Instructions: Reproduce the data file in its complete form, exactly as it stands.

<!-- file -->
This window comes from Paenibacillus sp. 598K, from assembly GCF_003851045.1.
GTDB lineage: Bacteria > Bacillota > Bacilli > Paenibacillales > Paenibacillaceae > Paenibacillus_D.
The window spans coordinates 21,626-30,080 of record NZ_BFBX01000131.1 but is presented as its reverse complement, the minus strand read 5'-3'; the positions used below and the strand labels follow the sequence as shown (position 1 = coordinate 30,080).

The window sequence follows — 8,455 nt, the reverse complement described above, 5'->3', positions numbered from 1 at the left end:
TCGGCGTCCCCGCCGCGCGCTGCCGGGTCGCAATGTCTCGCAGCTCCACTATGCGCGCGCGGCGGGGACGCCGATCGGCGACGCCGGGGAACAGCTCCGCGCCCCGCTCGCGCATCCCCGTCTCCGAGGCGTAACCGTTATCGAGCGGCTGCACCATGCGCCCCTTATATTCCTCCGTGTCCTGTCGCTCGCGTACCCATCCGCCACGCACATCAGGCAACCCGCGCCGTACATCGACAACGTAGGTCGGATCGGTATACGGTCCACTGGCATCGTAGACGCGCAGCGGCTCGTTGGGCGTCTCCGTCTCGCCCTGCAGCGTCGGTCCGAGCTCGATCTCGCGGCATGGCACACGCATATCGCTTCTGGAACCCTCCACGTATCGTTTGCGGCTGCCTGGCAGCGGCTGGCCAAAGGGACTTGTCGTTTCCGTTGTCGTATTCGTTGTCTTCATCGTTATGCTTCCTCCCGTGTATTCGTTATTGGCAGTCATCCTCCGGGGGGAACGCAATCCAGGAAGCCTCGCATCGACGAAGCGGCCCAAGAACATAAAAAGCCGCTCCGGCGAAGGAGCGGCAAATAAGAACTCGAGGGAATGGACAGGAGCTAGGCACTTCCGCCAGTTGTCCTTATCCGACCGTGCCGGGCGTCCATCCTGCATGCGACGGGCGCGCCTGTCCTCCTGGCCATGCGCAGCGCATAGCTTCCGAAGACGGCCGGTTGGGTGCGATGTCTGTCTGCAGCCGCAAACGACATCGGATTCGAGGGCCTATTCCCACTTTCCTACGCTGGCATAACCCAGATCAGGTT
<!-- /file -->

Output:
This window comes from Paenibacillus sp. 598K, from assembly GCF_003851045.1.
GTDB lineage: Bacteria > Bacillota > Bacilli > Paenibacillales > Paenibacillaceae > Paenibacillus_D.
The window spans coordinates 21,626-30,080 of record NZ_BFBX01000131.1 but is presented as its reverse complement, the minus strand read 5'-3'; the positions used below and the strand labels follow the sequence as shown (position 1 = coordinate 30,080).

The window sequence follows — 8,455 nt, the reverse complement described above, 5'->3', positions numbered from 1 at the left end:
TCGGCGTCCCCGCCGCGCGCTGCCGGGTCGCAATGTCTCGCAGCTCCACTATGCGCGCGCGGCGGGGACGCCGATCGGCGACGCCGGGGAACAGCTCCGCGCCCCGCTCGCGCATCCCCGTCTCCGAGGCGTAACCGTTATCGAGCGGCTGCACCATGCGCCCCTTATATTCCTCCGTGTCCTGTCGCTCGCGTACCCATCCGCCACGCACATCAGGCAACCCGCGCCGTACATCGACAACGTAGGTCGGATCGGTATACGGTCCACTGGCATCGTAGACGCGCAGCGGCTCGTTGGGCGTCTCCGTCTCGCCCTGCAGCGTCGGTCCGAGCTCGATCTCGCGGCATGGCACACGCATATCGCTTCTGGAACCCTCCACGTATCGTTTGCGGCTGCCTGGCAGCGGCTGGCCAAAGGGACTTGTCGTTTCCGTTGTCGTATTCGTTGTCTTCATCGTTATGCTTCCTCCCGTGTATTCGTTATTGGCAGTCATCCTCCGGGGGGAACGCAATCCAGGAAGCCTCGCATCGACGAAGCGGCCCAAGAACATAAAAAGCCGCTCCGGCGAAGGAGCGGCAAATAAGAACTCGAGGGAATGGACAGGAGCTAGGCACTTCCGCCAGTTGTCCTTATCCGACCGTGCCGGGCGTCCATCCTGCATGCGACGGGCGCGCCTGTCCTCCTGGCCATGCGCAGCGCATAGCTTCCGAAGACGGCCGGTTGGGTGCGATGTCTGTCTGCAGCCGCAAACGACATCGGATTCGAGGGCCTATTCCCACTTTCCTACGCTGGCATAACCCAGATCAGGTT